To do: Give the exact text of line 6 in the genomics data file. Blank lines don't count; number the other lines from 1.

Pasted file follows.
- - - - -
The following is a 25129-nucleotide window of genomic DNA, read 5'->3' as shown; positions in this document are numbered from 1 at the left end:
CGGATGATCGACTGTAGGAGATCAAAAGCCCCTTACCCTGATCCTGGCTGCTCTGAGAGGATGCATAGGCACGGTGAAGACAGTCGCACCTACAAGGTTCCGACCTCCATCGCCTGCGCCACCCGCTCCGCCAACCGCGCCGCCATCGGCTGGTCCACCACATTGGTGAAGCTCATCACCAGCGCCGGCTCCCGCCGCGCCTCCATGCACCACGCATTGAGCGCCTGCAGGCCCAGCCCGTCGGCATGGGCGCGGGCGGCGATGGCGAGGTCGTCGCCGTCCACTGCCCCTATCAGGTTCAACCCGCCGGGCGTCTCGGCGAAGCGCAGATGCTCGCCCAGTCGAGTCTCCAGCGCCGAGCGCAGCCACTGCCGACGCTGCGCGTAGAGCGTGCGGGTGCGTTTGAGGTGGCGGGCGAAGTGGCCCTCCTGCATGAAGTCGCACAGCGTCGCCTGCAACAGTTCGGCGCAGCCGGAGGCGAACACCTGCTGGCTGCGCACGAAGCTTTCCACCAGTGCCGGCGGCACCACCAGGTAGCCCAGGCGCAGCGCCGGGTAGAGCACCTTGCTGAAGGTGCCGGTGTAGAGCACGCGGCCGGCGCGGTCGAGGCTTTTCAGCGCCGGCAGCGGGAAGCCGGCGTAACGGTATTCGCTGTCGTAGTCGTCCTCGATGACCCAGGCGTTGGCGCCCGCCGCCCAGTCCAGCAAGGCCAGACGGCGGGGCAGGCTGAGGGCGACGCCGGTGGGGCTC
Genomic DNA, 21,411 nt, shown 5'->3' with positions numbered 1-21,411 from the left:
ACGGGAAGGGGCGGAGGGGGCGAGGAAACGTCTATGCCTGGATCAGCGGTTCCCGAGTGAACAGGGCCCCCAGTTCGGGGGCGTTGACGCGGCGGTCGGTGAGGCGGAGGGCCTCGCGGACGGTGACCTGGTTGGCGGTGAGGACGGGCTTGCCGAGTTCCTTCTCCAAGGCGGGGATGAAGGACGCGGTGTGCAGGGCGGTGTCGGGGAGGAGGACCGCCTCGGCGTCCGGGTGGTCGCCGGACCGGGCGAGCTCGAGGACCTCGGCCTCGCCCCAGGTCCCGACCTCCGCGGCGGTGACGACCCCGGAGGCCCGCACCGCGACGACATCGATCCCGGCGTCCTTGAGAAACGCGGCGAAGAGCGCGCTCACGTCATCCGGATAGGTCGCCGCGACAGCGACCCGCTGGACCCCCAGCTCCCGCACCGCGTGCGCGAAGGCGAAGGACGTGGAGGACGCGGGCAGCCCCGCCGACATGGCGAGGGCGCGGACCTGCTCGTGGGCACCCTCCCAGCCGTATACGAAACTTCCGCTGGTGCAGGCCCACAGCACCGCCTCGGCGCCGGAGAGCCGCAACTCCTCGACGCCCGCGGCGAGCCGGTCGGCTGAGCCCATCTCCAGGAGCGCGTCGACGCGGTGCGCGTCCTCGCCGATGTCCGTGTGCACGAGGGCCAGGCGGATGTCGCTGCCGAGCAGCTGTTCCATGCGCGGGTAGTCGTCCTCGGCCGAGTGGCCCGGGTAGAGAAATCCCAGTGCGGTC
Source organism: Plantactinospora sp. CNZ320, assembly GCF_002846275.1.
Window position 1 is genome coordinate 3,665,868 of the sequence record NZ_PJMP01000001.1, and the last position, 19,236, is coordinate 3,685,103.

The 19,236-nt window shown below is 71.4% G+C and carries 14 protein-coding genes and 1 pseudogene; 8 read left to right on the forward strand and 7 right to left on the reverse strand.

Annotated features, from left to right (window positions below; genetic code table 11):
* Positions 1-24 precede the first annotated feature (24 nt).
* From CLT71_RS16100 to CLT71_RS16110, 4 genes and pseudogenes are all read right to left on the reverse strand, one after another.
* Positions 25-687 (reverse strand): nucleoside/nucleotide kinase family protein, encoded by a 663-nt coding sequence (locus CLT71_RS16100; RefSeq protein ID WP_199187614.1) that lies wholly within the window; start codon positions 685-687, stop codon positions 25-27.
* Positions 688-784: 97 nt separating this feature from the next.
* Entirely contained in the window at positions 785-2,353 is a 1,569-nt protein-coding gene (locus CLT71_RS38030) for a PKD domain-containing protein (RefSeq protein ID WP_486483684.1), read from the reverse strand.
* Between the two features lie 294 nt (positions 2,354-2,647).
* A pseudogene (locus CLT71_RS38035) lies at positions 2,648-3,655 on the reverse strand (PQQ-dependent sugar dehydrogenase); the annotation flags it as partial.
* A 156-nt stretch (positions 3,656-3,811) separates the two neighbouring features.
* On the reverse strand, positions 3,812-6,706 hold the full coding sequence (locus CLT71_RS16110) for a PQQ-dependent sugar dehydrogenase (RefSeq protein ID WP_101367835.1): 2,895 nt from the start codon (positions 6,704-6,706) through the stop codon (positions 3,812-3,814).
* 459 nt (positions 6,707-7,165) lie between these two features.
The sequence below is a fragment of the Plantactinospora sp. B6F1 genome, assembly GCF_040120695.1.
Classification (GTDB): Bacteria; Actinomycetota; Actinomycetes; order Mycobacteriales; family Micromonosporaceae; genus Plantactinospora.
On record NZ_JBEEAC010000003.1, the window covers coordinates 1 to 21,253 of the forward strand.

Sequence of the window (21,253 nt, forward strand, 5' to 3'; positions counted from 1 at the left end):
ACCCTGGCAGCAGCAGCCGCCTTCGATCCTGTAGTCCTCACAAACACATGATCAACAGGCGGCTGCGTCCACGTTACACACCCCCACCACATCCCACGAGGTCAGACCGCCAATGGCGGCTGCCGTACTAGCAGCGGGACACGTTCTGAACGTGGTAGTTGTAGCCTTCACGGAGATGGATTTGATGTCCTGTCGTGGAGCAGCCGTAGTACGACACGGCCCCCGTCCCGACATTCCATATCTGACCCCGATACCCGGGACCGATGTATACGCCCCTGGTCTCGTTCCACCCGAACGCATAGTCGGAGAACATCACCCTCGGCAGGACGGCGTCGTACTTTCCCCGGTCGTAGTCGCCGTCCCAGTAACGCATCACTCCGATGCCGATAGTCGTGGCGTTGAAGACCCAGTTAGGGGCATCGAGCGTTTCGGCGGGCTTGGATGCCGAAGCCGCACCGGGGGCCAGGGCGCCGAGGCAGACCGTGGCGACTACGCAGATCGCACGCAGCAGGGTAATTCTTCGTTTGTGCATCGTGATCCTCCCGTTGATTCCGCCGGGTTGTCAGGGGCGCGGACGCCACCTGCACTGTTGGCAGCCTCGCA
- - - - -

Window position 1 is genome coordinate 3,665,868 of the sequence record NZ_PJMP01000001.1, and the last position, 19,236, is coordinate 3,685,103.